Be Happy Anyway

Be Happy Anyway
From Brave Girls Club

Wednesday, January 14, 2009

What a Whiner!

I know it...I can't help it, but I am making a concerted effort to stop whining in one particular area of my life and that is how far and how often I have to drive to get my children's various therapies.

On my son's third birthday, he was not talking very much if at all. He had many ear infections and the pediatrician referred him for speech and hearing testing. After several referrals and tests, the health plan agreed to provide him with speech therapy.

Rewind. My beautiful daughter had always been a little different. At age three, she could stare straight through you. My cousin's husband scolded her in a very strong voice (loud enough to make my heart stop,) but it didn't faze her in the least. She just kept staring at him like he was the one with the problem. I didn't think much of it but noticed over the years her inability to pick up on social cues, observe personal space boundaries, handle even the slightest change in plans, and many other assorted oddities that I couldn't explain away. By the time she was 9, I had to take her to the pediatrician for my concerns. After trips to the psychiatrist and therapist, we found she was on the mild end of the autism spectrum with Asperger's Syndrome. Now I have taught a few children with Asperger's, so in the scheme of things, I have found she is not as severe as others, but it was still a condition I wanted her to have help with.

Thus began the weekly, then bi-weekly, finally monthly visits to the therapist for my daughter. Then my son began his bi-weekly visits for speech therapy. I began to complain inwardly then outwardly about having to drive the 36.2 miles from my town to the hospital, especially when gas was $4 a gallon. People were sympathetic to my "plight," so I continued my whining.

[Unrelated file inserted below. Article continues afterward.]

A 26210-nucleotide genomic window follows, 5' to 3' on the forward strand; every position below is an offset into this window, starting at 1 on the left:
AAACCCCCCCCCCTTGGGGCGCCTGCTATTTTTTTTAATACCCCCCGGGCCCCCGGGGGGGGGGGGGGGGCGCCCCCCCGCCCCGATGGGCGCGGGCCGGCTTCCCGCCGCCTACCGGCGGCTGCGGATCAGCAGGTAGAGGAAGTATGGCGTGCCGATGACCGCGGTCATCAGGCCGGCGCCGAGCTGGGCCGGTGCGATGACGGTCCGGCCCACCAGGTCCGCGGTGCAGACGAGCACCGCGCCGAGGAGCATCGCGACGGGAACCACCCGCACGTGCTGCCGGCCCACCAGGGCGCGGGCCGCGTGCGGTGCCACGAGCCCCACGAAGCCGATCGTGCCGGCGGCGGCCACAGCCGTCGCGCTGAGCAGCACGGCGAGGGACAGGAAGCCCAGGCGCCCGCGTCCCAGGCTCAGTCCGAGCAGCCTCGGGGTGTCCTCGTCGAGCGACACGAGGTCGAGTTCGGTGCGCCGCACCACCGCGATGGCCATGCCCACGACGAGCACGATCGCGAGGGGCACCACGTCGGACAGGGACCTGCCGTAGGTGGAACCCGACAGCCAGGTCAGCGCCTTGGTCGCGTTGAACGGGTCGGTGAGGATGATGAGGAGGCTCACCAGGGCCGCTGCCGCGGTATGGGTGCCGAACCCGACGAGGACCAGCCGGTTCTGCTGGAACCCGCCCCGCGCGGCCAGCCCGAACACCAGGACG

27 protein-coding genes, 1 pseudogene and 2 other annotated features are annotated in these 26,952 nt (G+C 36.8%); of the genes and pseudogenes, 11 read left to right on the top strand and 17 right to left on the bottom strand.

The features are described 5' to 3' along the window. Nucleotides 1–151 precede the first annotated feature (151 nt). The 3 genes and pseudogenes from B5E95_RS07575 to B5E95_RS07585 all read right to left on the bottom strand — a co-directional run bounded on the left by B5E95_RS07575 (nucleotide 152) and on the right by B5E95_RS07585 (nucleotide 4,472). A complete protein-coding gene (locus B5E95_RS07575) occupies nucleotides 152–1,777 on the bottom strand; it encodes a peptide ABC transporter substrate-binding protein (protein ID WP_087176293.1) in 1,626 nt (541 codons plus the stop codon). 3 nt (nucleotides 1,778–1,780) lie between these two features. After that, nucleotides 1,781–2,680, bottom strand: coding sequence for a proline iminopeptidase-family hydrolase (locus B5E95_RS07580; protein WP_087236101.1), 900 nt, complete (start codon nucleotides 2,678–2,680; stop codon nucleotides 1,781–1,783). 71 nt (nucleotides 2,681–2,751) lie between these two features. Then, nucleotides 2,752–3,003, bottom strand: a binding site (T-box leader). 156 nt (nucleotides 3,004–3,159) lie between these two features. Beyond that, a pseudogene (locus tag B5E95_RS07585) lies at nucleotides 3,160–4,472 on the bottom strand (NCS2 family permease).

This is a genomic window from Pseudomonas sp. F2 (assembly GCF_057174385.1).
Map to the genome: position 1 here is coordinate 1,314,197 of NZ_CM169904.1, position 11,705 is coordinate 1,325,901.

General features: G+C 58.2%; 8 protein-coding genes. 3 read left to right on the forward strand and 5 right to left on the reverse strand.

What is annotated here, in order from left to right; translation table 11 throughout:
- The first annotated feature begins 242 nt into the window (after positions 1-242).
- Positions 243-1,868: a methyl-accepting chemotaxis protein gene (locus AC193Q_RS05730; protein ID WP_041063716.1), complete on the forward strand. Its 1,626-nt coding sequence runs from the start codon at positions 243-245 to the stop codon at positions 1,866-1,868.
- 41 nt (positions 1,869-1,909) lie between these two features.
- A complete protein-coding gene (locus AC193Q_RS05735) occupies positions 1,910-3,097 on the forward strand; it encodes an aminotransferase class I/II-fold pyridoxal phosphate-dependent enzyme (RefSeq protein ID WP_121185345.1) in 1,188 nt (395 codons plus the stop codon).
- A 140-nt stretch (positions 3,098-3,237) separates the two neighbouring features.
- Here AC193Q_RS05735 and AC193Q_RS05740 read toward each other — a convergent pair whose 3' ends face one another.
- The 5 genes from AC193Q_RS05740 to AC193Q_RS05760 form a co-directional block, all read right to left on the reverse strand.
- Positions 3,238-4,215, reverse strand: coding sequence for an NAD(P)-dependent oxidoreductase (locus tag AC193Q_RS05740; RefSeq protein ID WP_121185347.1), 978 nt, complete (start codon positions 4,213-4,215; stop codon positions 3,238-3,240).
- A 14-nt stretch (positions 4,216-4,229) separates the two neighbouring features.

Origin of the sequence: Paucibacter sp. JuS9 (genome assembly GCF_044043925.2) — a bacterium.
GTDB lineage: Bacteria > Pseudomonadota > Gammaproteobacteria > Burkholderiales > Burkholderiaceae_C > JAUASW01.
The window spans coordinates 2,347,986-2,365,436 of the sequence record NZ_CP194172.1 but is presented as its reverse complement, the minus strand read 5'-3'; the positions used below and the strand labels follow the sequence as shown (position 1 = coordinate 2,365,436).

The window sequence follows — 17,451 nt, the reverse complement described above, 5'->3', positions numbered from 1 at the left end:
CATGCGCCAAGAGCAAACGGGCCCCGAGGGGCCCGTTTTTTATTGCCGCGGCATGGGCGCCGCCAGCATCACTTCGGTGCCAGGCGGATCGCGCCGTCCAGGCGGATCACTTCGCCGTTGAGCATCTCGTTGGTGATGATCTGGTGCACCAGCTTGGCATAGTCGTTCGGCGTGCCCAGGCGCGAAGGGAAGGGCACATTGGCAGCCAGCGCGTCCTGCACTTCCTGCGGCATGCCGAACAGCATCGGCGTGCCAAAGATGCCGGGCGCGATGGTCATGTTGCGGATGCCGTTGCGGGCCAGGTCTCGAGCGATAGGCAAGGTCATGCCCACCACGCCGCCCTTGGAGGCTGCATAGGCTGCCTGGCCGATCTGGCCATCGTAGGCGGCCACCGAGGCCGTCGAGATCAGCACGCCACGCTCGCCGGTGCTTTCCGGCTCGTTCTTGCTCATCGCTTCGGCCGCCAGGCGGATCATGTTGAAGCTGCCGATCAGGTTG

This morning, I heard a man named Jeff on the radio that made me change my tune. The station I listen to has been putting together their own little record book of things like, "Which listener has given birth to the most children?" (Octamom would have had the winner beat.) Or "Which listener has the longest commute?" This turned out to be a man who drives 3 hours and 26 minutes (according to mapquest) from home to work four days a week. What would possess a person to do such a thing, you might ask? Well I heard the most touching thing ever. Jeff worked for the State of Texas for many years when he had a daughter with special needs. In 1999, he moved to Azle, TX to be nearer to his daughter's healthcare provider at Cook Children's Hospital. He only had 10 years until retirement (which in the Texas system is a good deal.) So for the past ten years he has driven three and a half hours each way to work and back just so his daughter can have the best care possible for her special needs. I can't imagine the dedication it would take to make this commute one year, let alone 10 years. He certainly deserves to be recognized even if it is just on a local radio show's website.

I wish Jeff well and will continue to use his daily pilgrimage as a reminder that there are bigger problems out there than my having to drive a measly 36.2 miles to have my children's needs taken care of.

Thank you Jeff for giving me a much needed reality check.

************************************

Reality is what we take to be true.
What we take to be true is what we believe.
What we believe is based upon our perceptions.
What we perceive depends upon what we look for.
What we look for depends upon what we think.
What we think depends upon what we perceive.